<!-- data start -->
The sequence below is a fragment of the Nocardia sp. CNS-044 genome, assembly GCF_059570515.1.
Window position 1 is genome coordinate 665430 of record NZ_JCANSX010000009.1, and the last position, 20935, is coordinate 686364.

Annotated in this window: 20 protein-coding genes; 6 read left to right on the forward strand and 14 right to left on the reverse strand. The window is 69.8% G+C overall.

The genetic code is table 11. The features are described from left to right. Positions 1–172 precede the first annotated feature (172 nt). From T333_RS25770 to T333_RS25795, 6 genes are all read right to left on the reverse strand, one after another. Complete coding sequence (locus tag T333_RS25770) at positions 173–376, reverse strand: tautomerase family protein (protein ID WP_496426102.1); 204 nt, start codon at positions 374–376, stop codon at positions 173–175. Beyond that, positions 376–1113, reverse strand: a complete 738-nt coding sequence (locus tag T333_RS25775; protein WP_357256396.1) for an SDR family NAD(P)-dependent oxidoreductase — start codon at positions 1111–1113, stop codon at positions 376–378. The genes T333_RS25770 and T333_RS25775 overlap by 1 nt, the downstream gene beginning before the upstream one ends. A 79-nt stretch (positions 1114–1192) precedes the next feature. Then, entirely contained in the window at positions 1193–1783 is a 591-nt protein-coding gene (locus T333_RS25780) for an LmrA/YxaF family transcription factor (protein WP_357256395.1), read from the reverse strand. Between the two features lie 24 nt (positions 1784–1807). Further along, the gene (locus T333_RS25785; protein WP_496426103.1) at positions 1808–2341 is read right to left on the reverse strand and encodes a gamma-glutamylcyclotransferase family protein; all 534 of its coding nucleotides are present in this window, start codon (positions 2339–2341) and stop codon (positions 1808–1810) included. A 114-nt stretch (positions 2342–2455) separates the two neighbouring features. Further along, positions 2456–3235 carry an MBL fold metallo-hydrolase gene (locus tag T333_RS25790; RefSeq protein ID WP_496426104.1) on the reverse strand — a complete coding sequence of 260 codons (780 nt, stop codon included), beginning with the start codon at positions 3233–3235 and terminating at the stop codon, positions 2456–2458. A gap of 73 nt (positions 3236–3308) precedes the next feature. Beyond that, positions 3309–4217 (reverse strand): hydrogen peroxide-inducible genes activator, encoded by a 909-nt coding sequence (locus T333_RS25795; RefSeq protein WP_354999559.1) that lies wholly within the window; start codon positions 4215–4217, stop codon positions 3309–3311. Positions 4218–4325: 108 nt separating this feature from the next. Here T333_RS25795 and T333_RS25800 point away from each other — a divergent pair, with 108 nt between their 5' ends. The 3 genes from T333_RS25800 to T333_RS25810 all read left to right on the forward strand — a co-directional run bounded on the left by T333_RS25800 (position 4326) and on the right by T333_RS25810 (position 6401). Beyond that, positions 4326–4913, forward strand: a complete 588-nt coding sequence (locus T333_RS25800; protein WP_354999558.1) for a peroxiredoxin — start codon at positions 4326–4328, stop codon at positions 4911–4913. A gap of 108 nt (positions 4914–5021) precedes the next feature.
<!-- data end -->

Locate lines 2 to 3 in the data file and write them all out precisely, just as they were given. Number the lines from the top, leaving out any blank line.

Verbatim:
Window position 1 is genome coordinate 665430 of record NZ_JCANSX010000009.1, and the last position, 20935, is coordinate 686364.

Annotated in this window: 20 protein-coding genes; 6 read left to right on the forward strand and 14 right to left on the reverse strand. The window is 69.8% G+C overall.